A look on how colors affect spaces aesthetically, visually, mentally.

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The pandemic kept a tight grip on the world. It still is and has even further tightened its leash on the country. As this continues, it can’t be helped that mental health issues could start taking up more headspace, evolving into storms that pose a problem for everyone who was kept captive by the everyday sight of their own homes. Last year, many people have resorted to stocking their rooms with new furniture and decor as a way to cope with the grueling work from home set up still imposed today. Paying attention to the colors of your interior spaces is a small but helpful way to battle the mental pressure brought on by unchanging sceneries (and is probably less problematic for your bank account).

As an element that can be seen everywhere, colors also have a subtle but big role to play in the design and architecture of a space. While colors in movies tend to present what a character feels or what a scene portrays, colors in architecture and design primarily work as a highlight for aesthetic details and an invocation to different spatial perspectives. For example, applying a darker shade on the ceiling can make it seem lower and can make the room feel suffocating. (This is one reason why ceilings are generally painted white–to reflect natural light and make spaces seem brighter). Though color is only one element to improving one’s perception of space, using a light palette effectively brings more positive energy thanks to the illusion of a wider and more breathable space.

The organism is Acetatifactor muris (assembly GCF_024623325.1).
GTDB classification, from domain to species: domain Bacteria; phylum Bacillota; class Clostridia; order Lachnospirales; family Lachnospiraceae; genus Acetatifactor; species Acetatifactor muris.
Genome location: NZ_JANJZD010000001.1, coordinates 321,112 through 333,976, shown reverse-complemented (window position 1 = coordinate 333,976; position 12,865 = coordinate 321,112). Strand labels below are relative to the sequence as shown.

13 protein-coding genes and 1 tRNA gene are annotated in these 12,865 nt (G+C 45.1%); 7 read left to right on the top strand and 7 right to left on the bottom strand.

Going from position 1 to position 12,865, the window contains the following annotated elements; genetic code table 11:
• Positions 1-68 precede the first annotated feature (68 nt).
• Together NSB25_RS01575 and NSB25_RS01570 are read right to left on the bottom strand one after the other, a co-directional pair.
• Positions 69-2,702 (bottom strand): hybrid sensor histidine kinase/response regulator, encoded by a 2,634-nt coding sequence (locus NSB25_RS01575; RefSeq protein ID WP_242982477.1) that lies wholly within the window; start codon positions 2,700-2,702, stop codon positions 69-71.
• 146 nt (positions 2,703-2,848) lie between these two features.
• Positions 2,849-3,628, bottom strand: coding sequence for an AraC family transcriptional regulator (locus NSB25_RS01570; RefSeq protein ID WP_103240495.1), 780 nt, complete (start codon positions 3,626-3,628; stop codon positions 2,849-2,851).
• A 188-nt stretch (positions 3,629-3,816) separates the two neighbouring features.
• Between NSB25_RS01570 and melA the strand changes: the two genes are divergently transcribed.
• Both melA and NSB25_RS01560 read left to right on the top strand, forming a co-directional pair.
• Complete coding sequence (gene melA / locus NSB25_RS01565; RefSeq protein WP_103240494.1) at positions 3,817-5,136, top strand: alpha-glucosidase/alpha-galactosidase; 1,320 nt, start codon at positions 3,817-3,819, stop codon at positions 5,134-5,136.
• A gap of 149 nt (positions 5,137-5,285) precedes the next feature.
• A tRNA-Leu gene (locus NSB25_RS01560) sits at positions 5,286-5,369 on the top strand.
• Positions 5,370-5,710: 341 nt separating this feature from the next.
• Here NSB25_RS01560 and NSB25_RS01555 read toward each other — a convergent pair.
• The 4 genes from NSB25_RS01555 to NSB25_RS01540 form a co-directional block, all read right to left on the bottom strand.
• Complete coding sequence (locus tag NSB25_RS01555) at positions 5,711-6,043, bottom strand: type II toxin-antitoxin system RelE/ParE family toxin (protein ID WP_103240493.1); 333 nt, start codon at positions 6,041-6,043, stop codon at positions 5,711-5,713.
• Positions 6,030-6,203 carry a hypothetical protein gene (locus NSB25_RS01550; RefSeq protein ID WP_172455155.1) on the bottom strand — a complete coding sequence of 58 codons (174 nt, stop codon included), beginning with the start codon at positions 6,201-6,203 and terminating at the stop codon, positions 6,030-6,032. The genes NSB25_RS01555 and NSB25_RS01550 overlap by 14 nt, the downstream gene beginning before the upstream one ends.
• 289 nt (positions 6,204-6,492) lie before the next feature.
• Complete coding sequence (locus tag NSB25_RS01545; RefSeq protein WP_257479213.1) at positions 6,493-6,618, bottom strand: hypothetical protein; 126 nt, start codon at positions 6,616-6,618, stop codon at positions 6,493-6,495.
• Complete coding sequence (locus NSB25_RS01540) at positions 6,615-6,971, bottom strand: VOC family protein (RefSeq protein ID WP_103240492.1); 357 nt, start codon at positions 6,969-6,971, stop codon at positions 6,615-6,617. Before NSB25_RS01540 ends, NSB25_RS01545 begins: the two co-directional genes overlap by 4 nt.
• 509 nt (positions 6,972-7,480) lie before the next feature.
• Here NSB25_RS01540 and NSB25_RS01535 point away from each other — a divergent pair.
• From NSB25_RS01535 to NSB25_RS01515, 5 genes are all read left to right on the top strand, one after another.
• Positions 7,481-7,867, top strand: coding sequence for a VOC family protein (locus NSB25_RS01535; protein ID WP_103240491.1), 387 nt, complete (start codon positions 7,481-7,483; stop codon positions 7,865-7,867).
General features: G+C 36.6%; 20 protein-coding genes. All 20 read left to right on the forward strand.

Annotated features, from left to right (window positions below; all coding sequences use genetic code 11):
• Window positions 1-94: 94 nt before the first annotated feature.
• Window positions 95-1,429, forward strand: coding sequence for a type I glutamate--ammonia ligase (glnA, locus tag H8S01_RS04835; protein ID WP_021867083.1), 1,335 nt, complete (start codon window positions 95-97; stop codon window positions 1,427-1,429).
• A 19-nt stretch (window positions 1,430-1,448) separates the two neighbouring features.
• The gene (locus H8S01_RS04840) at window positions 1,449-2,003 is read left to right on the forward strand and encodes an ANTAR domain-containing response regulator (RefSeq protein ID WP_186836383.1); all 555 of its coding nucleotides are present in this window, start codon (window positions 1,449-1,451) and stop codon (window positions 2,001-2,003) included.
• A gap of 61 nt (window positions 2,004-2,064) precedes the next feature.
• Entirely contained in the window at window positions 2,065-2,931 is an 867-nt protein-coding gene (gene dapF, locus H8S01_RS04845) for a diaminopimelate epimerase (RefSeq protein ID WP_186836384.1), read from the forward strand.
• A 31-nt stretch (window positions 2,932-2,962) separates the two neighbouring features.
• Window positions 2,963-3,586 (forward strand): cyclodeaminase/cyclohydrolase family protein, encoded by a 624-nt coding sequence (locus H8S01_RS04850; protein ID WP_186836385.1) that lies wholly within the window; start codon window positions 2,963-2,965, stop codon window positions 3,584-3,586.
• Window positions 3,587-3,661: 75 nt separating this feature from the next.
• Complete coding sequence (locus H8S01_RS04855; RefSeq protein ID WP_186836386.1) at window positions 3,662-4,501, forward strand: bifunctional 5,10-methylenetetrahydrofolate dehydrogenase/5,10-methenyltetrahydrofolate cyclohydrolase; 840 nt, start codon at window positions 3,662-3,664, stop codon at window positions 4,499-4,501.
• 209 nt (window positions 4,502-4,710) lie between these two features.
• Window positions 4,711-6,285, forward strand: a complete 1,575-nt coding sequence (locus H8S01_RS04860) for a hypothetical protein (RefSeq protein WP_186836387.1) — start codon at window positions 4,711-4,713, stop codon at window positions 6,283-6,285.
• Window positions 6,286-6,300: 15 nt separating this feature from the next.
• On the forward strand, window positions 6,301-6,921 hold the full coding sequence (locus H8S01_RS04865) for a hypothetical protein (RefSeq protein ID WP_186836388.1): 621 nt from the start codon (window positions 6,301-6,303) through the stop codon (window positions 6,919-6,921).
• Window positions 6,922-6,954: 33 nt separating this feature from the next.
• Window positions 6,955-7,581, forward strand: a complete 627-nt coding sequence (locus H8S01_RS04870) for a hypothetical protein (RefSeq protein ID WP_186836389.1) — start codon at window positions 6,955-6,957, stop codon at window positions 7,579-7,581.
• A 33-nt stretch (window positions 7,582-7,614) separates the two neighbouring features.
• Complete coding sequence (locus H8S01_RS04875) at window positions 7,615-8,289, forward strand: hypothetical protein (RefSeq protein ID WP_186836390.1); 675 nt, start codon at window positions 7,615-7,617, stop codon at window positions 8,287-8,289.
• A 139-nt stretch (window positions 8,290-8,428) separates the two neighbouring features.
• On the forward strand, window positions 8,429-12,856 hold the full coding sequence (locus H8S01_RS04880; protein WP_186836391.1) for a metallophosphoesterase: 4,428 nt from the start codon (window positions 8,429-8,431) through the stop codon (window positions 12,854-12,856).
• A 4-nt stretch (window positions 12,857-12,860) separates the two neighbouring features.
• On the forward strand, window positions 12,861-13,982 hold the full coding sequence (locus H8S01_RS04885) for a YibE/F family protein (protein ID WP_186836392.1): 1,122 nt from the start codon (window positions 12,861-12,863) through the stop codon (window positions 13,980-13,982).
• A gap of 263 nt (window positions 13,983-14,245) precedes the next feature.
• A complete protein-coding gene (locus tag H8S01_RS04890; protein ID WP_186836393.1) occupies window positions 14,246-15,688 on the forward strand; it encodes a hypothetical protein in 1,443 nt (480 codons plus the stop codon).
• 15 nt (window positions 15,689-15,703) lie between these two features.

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After many decades, designers and architects have also come up with more ideas on how other colors are tied to the human psyche. Fiery red for one is a mascot for passionate and energetic feelings. Using this color on decor would invigorate intimacy while making the room look warmer. 

White, which represents purity and cleanliness can widen spaces and make rooms seem less cramped. Overuse of this color can make a room’s aesthetic verge on sterile though so it is generally used as a background color. The natural, earthy shades of brown and green meanwhile can make a space more soothing due to their affinity with trees and the natural environment, so a hint of these colors can relax both the eyes and the mind.

The psychology of colors has always been an interesting element mostly sighted in movies and paintings where the infinite color wheel dominates. But we can always bring this fusion between artistry and psychology into our own spaces. Not even as painting or pictures but as plain painted walls or even furniture. Whether people are aware of it or not, colors still have an effect on the psyche and can even contribute to how well or how badly our emotions come out. 

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